Earlier this month, in partnership with Netflix, Xavier University of Louisiana hosted a Spring Waltz in New Orleans celebrating the launch of the network’s new show “Queen Charlotte: A Bridgerton Story” and the tradition of royal courts at the nation’s HBCUs.
Reigning queens from several historically Black schools were in attendance on the campus of the nation’s Catholic HBCU for the April 15 event, which featured a performance from the city’s own Big Freedia, whose new “Hey Queen” remix is featured in the show.
XULA’s royal court, as well as the school’s marching band and dance team, were featured in the music video for the track, which was released on April 10 and directed by local filmmaker Edward Buckles.
The waltz itself was largely a women-led affair, emceed by DJ Sheba Songz and including a performance from the Original Pinettes Brass Band, an all-female group made up of former students from St Mary’s Academy, a Black Catholic school in the city.
In perhaps the climax of the night, the recently formed XULA Golden Sound marching band received their first-ever official uniforms, a gift from ‘Queen Charlotte.’
“The gift of a set of band uniforms is nothing short of a blessing! This gift grants us the ability to properly represent our university,” said Darren Rodgers, Jr., director of the Golden Sound.
“Our school colors in such a beautiful design will demand the attention of all. We are very excited to take yet another step towards solidifying our existence and image as an HBCU marching band.”
The new digs were presented by the 87th Miss Xavier University of Louisiana, Nina Giddens, and the 8th Mister Xavier, Zion Rouge. The two were crowned last year, part of an annual tradition at HBCUs that dates back more than a century and is intertwined with the all-important homecoming festivities each fall.
Upperclassmen are usually selected for the royal roles, which involve representing the school at various ceremonial functions and serving as role models for younger students
The new “Queen Charlotte” show follows a fictional version of Charlotte of Mecklenburg-Strelitz, a European royal who ruled Great Britain and Ireland from 1761 to 1818 as the wife of King George III.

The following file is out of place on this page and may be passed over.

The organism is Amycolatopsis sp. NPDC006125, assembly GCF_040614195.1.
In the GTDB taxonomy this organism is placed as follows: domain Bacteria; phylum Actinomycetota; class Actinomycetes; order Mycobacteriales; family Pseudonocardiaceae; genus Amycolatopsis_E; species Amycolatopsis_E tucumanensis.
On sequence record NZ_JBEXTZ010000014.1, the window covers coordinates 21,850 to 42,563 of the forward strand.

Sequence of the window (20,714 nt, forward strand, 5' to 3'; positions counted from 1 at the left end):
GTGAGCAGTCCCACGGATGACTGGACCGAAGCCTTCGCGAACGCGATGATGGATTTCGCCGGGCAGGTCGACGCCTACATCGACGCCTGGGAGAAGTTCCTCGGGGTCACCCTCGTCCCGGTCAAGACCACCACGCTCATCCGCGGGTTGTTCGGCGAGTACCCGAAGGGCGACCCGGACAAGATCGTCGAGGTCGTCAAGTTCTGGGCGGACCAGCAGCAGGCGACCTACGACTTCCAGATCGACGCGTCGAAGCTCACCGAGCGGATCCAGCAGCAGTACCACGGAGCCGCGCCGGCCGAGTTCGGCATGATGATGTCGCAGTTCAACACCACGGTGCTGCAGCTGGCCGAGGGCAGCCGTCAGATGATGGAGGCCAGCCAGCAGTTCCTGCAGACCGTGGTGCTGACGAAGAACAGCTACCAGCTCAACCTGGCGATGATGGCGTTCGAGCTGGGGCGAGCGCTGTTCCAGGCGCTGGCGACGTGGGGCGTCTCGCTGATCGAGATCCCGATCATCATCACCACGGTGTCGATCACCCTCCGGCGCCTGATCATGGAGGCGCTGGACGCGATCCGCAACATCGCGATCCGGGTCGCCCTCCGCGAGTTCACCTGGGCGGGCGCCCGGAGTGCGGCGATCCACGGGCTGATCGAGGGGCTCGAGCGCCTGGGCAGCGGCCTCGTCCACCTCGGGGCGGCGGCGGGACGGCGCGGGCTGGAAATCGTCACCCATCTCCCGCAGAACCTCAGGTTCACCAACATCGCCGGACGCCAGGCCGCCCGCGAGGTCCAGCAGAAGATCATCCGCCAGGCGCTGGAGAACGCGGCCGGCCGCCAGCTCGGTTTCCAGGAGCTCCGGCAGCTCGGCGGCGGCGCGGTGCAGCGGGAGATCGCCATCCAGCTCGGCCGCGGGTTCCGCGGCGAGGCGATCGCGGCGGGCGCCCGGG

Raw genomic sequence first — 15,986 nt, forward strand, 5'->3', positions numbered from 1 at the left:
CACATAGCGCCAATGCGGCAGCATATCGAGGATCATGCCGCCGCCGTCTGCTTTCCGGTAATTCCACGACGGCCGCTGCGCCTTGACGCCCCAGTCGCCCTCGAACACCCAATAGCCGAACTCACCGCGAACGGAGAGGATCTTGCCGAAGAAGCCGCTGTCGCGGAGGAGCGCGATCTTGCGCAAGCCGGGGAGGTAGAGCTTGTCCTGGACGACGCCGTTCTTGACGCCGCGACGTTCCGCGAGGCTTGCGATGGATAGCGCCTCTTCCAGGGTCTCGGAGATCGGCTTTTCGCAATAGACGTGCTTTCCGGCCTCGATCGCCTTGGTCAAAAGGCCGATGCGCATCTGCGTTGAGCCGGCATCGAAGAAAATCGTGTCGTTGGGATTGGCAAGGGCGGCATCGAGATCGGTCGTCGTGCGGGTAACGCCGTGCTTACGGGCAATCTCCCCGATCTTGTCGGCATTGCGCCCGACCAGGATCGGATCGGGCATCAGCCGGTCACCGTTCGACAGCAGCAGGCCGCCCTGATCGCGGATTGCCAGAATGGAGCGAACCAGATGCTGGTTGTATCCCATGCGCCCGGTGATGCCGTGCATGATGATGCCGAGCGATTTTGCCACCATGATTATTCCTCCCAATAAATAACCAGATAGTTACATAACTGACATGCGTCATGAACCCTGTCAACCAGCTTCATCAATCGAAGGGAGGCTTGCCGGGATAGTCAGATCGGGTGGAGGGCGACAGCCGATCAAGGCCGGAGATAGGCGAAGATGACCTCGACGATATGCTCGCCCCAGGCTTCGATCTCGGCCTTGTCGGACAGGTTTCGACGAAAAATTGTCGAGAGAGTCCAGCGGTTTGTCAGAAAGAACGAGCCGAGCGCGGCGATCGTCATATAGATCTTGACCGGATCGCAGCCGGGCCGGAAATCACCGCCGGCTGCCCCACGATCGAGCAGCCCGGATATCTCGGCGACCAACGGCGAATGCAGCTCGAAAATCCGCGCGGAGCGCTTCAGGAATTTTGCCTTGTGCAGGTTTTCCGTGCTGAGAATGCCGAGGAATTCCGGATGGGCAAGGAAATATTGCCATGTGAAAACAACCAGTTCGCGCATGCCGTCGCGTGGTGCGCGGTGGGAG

Since the mid-10th century, an urban legend has speculated on her Black ancestry, which became a key theme in her casting as a mixed-race woman in the hit Netflix series “Bridgerton,” which first aired in 2020. Within five months of the premiere, the network ordered a spin-off centering on the Black queen herself, played by Guyanese-British actress Golda Rosheuvel. Shonda Rimes, who produced the original series, created and wrote the new offering.
Featuring a largely Black cast, including fellow Brit India Amarteifio as the young royal, the show is billed as a prequel to the original series and traces Charlotte’s rise to international power from minor German nobility.
The crown she wears in the show served as the model for a 20-foot tall floral circular stage at the XULA waltz, featuring 1,600 beads and 160 metal-cut flowers. On it, Giddens was joined by queens from Tuskegee, Dillard, and Prairie View A&M Universities.
The six-episode “Queen Charlotte” series premiered in Los Angeles on Wednesday, with these and several other HBCU queens attending as special guests, including XULA’s own Giddens.
The new show will stream exclusively on Netflix beginning Thursday, May 4.
Nate Tinner-Williams is co-founder and editor of Black Catholic Messenger and a seminarian with the Josephites.